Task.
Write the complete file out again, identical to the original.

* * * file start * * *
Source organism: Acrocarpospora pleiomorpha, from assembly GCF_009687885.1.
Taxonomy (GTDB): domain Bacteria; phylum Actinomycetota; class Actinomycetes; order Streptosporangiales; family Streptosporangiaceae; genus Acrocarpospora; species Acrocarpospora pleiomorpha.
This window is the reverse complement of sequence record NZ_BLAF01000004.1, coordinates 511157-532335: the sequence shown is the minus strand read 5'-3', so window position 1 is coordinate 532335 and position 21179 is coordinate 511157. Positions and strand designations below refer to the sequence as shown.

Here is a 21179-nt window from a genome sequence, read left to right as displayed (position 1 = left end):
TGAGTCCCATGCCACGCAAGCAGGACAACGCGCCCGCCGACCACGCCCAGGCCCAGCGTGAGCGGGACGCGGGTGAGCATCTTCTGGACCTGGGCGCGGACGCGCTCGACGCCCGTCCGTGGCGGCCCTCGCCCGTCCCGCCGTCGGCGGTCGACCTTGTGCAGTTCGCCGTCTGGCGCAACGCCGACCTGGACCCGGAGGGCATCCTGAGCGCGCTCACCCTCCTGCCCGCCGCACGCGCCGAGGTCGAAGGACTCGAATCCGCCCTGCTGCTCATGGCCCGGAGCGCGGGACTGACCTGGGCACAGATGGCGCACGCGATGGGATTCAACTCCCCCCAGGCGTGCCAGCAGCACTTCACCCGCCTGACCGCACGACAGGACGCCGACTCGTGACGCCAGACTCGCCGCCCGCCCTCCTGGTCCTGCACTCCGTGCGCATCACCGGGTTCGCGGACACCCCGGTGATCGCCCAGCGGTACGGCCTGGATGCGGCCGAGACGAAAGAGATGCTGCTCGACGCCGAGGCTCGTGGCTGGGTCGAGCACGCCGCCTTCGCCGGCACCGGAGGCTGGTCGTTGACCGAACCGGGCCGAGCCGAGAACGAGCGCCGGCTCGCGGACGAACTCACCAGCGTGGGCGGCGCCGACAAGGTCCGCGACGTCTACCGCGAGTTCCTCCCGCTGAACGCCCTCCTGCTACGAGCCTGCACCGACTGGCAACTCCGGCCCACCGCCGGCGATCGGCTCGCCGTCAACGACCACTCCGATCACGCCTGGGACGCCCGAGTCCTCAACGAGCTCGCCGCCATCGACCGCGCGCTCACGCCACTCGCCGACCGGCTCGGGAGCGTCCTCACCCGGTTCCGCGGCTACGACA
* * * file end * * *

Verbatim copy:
Source organism: Acrocarpospora pleiomorpha, from assembly GCF_009687885.1.
Taxonomy (GTDB): domain Bacteria; phylum Actinomycetota; class Actinomycetes; order Streptosporangiales; family Streptosporangiaceae; genus Acrocarpospora; species Acrocarpospora pleiomorpha.
This window is the reverse complement of sequence record NZ_BLAF01000004.1, coordinates 511157-532335: the sequence shown is the minus strand read 5'-3', so window position 1 is coordinate 532335 and position 21179 is coordinate 511157. Positions and strand designations below refer to the sequence as shown.

Here is a 21179-nt window from a genome sequence, read left to right as displayed (position 1 = left end):
TGAGTCCCATGCCACGCAAGCAGGACAACGCGCCCGCCGACCACGCCCAGGCCCAGCGTGAGCGGGACGCGGGTGAGCATCTTCTGGACCTGGGCGCGGACGCGCTCGACGCCCGTCCGTGGCGGCCCTCGCCCGTCCCGCCGTCGGCGGTCGACCTTGTGCAGTTCGCCGTCTGGCGCAACGCCGACCTGGACCCGGAGGGCATCCTGAGCGCGCTCACCCTCCTGCCCGCCGCACGCGCCGAGGTCGAAGGACTCGAATCCGCCCTGCTGCTCATGGCCCGGAGCGCGGGACTGACCTGGGCACAGATGGCGCACGCGATGGGATTCAACTCCCCCCAGGCGTGCCAGCAGCACTTCACCCGCCTGACCGCACGACAGGACGCCGACTCGTGACGCCAGACTCGCCGCCCGCCCTCCTGGTCCTGCACTCCGTGCGCATCACCGGGTTCGCGGACACCCCGGTGATCGCCCAGCGGTACGGCCTGGATGCGGCCGAGACGAAAGAGATGCTGCTCGACGCCGAGGCTCGTGGCTGGGTCGAGCACGCCGCCTTCGCCGGCACCGGAGGCTGGTCGTTGACCGAACCGGGCCGAGCCGAGAACGAGCGCCGGCTCGCGGACGAACTCACCAGCGTGGGCGGCGCCGACAAGGTCCGCGACGTCTACCGCGAGTTCCTCCCGCTGAACGCCCTCCTGCTACGAGCCTGCACCGACTGGCAACTCCGGCCCACCGCCGGCGATCGGCTCGCCGTCAACGACCACTCCGATCACGCCTGGGACGCCCGAGTCCTCAACGAGCTCGCCGCCATCGACCGCGCGCTCACGCCACTCGCCGACCGGCTCGGGAGCGTCCTCACCCGGTTCCGCGGCTACGACA